Adaptive Reuse; Incredible Examples Of Commercial Construction Recycling

Considered to be a major factor in land conservation by many environmentalists, adaptive reuse is simply reusing an old or abandoned site or building for something other than its original purpose. Defunct factories have become apartment buildings. Dilapidated barns have become stores. Abandoned churches have become restaurants. Warehouses have become offices.

5 Examples of Adaptive Reuse

Adaptive reuse is not just a celebrated form of renovation. Not only do savvy architects and builders who aren’t afraid to take chances give new life to old places, but also, they’ve been known to toss some recycled or unwanted materials into the mix to create some of the most amazing places you’ve ever seen! A few inspiring examples of adaptive reuse around the globe include:

1. Gasometer City; Vienna, Austria

Gasometer City, most popular place to live.

Gasometer City in Vienna, Austria is quite possibly one of the most successful examples of residential adaptive reuse in the world. The city’s gas plant was permanently closed after natural gas supplies took over. Four enormous gasometers — containers that are used to hold gas — at the abandoned plant were transformed into a “city within the city.” Although the brick exterior of the gasometers was left intact, each one was remodeled by a different architect. The area has become one of the most sought-after places to live in Vienna.

2. The Tate; London, England

The Tate's remarkable open spaces.

One of the most popular tourist attractions in Great Britain, the Tate Modern Art Museum is the most-visited modern art gallery in the world. It just happens to be located on the premises of a former oil-fired power station. Although developers had plans for demolition, a campaign to save the station was successful, and the building was transformed. Turbine Hall, a 3400-square-foot space that once housed the plant’s main electricity generators, is now an immense gallery. There is no denying that the Tate itself is a true work of modern art.

3. The Nomadic Museum; Location Varies

The Nomadic Museum.

Dubbed the Nomadic Museum, Japanese architect Shigeru Ban’s creation has traveled from New York City to Santa Monica, California; Tokyo; and Mexico City. Originally made of shipping containers, the museum—which is used to house photography and film exhibitions—evolves as it travels and will transform in each new location it visits. The museum itself is a functional, creative part of the exhibition.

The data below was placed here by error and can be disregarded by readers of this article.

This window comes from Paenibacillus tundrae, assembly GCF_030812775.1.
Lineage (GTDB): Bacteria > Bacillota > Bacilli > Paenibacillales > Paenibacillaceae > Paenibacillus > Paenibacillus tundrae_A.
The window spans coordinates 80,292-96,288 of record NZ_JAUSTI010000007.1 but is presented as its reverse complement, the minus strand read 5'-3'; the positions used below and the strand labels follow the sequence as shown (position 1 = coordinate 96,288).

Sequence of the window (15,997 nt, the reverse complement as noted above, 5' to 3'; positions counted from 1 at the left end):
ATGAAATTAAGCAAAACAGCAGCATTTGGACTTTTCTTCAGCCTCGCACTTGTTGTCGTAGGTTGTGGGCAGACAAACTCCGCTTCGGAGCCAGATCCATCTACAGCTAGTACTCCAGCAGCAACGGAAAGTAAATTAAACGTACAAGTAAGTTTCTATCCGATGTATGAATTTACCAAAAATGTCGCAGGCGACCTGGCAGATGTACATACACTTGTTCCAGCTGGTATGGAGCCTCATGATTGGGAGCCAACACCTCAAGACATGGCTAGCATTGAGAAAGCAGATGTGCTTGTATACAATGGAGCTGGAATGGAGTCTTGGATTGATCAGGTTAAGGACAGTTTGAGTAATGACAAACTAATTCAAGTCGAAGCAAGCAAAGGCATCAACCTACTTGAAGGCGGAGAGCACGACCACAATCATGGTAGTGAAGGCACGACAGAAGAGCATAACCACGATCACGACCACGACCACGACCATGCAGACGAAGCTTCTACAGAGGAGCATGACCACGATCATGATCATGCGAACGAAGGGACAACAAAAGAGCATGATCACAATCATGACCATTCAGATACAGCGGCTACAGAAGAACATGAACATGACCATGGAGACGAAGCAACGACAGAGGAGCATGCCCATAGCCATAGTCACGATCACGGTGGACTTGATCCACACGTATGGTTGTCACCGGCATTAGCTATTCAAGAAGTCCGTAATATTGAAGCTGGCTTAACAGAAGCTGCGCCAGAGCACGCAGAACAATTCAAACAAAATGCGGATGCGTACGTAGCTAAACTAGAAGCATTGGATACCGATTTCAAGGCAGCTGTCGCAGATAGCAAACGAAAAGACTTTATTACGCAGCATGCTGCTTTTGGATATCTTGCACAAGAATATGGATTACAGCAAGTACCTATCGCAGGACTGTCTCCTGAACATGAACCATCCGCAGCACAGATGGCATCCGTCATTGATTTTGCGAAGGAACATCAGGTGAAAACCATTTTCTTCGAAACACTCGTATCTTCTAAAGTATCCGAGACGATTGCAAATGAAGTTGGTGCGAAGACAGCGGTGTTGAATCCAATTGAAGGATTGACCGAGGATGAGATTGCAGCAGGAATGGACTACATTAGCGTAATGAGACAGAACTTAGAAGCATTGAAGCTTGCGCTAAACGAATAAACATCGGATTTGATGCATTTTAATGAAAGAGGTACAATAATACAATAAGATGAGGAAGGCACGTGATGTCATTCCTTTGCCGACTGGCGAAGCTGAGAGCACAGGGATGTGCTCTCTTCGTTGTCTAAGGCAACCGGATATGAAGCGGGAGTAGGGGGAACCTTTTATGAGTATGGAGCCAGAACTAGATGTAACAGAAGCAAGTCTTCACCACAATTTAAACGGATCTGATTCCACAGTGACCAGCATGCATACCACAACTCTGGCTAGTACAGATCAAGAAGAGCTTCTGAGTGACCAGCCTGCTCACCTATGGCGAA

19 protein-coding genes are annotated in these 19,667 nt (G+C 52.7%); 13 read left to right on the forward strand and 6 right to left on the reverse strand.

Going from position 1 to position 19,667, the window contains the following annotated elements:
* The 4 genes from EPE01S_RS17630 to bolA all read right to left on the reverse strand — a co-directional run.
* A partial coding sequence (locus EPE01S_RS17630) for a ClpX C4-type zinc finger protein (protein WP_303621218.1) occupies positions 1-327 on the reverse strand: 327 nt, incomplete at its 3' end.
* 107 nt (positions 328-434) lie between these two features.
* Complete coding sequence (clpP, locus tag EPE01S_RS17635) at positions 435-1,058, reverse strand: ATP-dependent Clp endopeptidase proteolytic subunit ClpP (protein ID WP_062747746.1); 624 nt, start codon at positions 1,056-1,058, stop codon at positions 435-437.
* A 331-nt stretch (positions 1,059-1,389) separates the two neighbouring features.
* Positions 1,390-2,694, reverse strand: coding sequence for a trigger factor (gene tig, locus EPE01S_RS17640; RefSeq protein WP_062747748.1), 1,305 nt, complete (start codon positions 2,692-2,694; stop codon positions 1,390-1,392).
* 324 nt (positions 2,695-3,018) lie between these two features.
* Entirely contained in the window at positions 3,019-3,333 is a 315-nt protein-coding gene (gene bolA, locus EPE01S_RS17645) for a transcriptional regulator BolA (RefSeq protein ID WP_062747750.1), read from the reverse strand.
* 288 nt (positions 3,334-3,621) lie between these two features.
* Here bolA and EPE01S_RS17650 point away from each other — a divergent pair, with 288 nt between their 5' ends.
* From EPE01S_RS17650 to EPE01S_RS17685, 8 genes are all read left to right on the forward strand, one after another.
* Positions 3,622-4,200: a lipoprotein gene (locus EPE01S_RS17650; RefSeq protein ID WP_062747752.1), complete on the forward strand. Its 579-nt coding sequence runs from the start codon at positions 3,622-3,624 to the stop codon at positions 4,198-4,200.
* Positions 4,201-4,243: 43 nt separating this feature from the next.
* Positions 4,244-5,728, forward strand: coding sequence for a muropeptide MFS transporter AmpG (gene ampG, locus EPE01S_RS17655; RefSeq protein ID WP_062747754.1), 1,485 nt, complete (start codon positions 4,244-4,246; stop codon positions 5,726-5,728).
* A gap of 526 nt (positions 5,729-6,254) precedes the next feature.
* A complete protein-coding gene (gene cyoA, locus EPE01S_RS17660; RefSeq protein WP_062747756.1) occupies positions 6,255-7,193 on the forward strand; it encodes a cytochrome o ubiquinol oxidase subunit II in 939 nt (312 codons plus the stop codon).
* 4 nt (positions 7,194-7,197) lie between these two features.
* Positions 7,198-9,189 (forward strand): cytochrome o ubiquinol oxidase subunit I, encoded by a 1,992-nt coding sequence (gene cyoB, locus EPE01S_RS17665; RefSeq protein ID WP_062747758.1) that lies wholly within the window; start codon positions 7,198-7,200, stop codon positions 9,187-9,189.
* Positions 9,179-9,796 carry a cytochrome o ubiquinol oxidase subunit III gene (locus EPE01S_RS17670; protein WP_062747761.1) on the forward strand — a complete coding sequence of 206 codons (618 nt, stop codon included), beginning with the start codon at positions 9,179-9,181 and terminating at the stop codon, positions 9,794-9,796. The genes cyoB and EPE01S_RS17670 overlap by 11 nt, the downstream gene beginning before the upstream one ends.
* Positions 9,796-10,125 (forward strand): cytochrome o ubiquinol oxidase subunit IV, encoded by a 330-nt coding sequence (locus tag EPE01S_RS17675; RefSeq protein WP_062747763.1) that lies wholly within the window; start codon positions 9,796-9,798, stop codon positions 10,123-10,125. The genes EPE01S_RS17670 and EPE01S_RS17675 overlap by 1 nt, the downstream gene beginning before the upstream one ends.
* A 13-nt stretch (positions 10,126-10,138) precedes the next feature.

4. Lone Star Barbeque; Santee, SC

The Lone Star BBQ

While not as world-renowned as the places mentioned above, another fine example of adaptive reuse would have to be Santee, SC’s Lone Star Barbecue and Mercantile. Popular for its looks as well as its food, this gem is definitely one of a kind. Comprised of four country general stores that were connected with “passageways,” one store serves as the kitchen and buffet bar while the other three serve as dining areas.

5. Union Station Hotel; Nashville, TN

Union Station Hotel in Nashville.

Just as its name implies, Nashville’s Union Station Hotel is housed in a restored railroad station. Located within walking distance from Nashville’s famous Music Row, the hotel is comprised of 125 unique guest rooms — no two are exactly alike. Union Station is close to some of the city’s most visited tourist destinations, but the hotel itself is popular with sightseers and amateur photographers.

These are just a few of the many examples of commercial construction recycling found in the world today. If going green is trendy, then adaptive reuse is recycling’s even cooler cousin!

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Meg Jones enjoys writing on a variety of subjects that fascinate her. She works with a Utah commercial loan enterprise that provides funds for adaptive reuse projects and new construction.